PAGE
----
Originally led by innovators and early adopters, BIM is now being used in the mainstream market by architects, main contractors, sub-contractors and manufacturers alike. This is a marked difference to 2010 when an NBS survey reported that just 15% of the design community were engaging in BIM. Now awareness of BIM is almost universal and around 50% of those surveyed are using it on construction projects.
As part of its 2025 Construction Strategy, the Government has set itself a target of a 33% reduction in the initial cost of construction and the whole-life costs of built assets, as well as a 50% reduction in the overall build time for both new-build and refurbishment projects. BIM is the main delivery mechanism for these savings.
In fact, BIM is said to have saved the Government £1.7 billion on major projects in just one year. A frequently cited example is that of the construction of Cookham Wood Young Offenders’ Institution which achieved a 20% cost saving through the use of BIM.
However, there are also very real benefits for BIM practitioners themselves. If successfully implemented, BIM will help an organisation strip waste from its processes. Building the asset virtually means earlier identification of clashes, reduced errors, less re-work and improved productivity.
Indeed, the latest NBS survey shows that 59% of companies in the construction sector who have embraced the technology have seen cost efficiencies as a result, 56% have seen an improvement in client outcomes, 51% an increase in speed of delivery and 48% have experienced an increase in profitability.
Already being used on large private design and build projects, the next natural step after the 2016 deadline is for BIM to trickle down into other public and private sector projects. This is where there is a real competitive advantage for architects and contractors who have developed BIM capability and expertise. Those who have to be compliant for central Government projects can then use this experience to win work in the local government and private sectors.
It is expected that there will be rapid adoption of BIM in the coming years and there will be a significant market opportunity for architectural, engineering and construction companies who can demonstrate the cost and time saving advantages of BIM to clients. They will also be developing a strong exportable offering, opening up global opportunities as the UK is seen as a world leader in BIM.
There has been some concern expressed that all of these processes and workflows could hinder creativity but actually, if the purpose of BIM is to introduce more collaborative ways of working, then this could actually help rather than hinder the design process.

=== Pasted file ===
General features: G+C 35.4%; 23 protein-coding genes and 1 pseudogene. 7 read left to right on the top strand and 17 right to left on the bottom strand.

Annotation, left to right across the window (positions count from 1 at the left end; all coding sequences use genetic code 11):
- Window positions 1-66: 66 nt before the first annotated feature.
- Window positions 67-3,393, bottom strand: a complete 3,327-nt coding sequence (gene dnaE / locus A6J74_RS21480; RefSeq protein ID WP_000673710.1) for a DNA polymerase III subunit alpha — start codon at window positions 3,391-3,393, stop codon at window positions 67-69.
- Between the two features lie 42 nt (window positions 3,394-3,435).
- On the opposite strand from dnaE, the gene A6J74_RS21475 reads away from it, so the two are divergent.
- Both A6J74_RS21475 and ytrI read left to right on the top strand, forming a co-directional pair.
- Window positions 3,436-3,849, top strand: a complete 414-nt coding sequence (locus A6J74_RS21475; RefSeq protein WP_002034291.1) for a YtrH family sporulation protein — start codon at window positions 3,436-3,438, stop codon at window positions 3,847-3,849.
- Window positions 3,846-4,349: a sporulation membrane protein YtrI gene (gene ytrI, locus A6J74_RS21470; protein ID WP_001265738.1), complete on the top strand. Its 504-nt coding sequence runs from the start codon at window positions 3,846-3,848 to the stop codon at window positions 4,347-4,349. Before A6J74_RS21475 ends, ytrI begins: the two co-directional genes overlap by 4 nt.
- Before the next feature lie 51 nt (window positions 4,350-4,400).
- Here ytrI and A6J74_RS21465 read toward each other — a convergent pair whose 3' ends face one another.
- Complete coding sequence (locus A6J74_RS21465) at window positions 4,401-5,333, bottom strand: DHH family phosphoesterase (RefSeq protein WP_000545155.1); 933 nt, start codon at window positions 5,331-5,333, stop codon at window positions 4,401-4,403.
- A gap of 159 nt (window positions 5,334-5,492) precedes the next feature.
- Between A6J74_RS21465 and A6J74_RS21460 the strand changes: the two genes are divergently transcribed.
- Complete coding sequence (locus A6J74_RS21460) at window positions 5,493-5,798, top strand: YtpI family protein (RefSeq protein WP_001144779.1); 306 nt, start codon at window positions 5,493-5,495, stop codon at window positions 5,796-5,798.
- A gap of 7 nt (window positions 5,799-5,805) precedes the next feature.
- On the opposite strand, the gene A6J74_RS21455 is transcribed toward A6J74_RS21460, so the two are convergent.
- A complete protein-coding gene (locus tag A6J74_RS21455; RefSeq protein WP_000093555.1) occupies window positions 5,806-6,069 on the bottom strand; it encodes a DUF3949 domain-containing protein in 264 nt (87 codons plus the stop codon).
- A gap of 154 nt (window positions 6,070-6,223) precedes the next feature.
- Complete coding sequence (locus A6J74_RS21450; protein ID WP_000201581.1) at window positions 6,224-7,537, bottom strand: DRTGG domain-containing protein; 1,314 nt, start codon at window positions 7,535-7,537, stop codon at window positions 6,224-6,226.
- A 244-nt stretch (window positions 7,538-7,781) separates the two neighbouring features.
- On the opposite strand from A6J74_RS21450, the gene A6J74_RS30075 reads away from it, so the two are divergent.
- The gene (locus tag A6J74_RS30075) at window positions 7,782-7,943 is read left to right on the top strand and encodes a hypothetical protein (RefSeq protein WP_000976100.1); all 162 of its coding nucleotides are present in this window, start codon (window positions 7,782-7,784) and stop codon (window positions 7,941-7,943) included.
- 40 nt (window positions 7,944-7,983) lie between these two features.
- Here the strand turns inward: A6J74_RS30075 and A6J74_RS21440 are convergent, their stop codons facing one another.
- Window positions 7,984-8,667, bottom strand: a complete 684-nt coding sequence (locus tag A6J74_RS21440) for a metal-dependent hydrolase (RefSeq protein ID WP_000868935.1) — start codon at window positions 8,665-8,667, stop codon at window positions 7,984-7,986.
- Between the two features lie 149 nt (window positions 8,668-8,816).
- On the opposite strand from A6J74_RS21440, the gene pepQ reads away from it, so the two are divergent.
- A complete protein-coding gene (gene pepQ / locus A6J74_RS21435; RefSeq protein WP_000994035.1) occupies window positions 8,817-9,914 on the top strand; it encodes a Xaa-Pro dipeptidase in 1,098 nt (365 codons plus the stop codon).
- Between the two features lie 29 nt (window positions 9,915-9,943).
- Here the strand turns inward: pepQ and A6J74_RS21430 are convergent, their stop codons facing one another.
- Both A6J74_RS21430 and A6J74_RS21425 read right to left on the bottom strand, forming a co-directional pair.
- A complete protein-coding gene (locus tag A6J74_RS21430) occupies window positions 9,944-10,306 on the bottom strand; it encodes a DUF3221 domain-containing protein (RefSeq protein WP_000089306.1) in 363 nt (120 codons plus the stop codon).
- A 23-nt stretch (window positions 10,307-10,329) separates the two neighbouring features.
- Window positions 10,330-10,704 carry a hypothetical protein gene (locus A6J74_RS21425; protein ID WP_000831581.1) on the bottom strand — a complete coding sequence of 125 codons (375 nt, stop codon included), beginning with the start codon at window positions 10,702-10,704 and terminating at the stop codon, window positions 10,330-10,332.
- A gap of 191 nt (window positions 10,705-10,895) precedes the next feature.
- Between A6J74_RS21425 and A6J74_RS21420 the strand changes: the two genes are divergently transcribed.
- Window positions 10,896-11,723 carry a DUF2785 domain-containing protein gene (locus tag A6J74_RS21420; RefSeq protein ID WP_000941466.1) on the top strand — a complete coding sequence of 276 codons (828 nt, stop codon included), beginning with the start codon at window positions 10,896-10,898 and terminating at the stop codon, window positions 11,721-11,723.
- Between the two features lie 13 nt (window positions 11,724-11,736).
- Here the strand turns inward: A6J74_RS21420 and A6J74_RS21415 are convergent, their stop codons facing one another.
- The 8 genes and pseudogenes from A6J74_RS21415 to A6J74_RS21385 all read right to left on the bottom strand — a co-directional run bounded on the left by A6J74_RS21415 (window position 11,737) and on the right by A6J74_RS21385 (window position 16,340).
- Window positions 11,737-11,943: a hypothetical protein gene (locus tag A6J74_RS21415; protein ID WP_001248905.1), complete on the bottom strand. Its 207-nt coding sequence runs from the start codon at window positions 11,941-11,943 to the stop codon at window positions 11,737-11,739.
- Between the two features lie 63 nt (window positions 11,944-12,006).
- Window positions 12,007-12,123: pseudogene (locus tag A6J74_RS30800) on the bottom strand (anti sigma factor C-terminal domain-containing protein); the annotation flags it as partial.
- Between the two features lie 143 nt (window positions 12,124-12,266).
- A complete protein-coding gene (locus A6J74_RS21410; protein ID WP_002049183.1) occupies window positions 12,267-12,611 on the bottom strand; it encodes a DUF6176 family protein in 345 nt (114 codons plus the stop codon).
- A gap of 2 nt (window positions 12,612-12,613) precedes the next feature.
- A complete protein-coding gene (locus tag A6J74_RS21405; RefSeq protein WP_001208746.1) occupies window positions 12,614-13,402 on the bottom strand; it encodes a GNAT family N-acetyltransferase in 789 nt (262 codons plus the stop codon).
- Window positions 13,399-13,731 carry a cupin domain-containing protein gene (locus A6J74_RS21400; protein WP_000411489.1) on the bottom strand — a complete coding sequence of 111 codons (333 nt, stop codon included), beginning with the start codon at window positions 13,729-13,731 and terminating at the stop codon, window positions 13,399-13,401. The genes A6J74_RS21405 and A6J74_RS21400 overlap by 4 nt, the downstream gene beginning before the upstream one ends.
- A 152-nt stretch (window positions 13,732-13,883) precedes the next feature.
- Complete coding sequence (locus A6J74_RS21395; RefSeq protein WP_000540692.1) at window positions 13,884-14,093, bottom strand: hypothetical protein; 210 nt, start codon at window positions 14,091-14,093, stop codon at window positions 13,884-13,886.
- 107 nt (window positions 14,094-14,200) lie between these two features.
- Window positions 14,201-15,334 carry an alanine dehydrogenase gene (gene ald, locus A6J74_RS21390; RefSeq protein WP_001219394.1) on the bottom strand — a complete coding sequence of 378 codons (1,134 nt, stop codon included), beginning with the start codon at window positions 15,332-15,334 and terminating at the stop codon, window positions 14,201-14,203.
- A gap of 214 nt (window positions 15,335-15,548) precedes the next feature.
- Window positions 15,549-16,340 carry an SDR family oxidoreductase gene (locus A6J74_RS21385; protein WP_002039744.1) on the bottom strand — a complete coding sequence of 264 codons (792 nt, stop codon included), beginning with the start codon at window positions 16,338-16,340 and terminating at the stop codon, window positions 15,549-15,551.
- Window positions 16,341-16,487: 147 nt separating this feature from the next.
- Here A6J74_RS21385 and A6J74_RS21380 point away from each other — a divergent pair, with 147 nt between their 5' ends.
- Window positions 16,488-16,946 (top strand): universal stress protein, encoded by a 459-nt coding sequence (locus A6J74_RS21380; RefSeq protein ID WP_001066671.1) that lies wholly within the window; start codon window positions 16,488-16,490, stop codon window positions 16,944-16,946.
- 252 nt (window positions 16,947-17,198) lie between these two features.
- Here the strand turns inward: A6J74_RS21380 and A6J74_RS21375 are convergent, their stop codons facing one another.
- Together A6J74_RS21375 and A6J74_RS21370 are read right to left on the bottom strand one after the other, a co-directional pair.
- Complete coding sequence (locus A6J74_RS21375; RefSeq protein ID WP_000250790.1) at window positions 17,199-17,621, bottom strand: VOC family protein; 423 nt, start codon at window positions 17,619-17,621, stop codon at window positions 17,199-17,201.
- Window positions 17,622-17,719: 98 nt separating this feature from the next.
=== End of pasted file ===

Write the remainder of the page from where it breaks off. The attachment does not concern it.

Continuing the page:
One example of this is Build New York Live, a recent collaborative design competition where teams of architects, engineers and landscape designers had just 48 hours to re-design a neighbourhood in New York. This is where BIM comes into its own, allowing geographically dispersed teams to collaborate and complete the design competition in time.
While BIM offers exciting new opportunities for collaborative design, having ready access to the right building components is key to making the modelling process quicker and easier for design teams. Manufacturer-specific BIM components add significant value, not only saving time but giving designers quicker understanding about how the product works, certainty of compatibility and sustainability credentials.
At Marley Eternit, we were one of the first manufacturers to develop our own free online BIM Space where architects, specifiers and contractors can quickly download BIM components for our fibre cement roof slates, clay plain tiles and EQUITONE and Cedral facades.
There is now an expectation that BIM will become standard in the design process, with 92% of those surveyed by NBS expecting to use it within the next three years. So whether architect, contractor or manufacturer, companies who don’t engage with BIM will be at a serious disadvantage when it comes to winning future work. However, those who develop the skills in this area will be in pole position to capitalise on the growing demand for BIM expertise.
For more information about the benefits BIM can bring to your business, visit http://www.ciria.com/bimcube
Tell us what you think, are you using BIM yet? If so, how has it given your business a competitive advantage?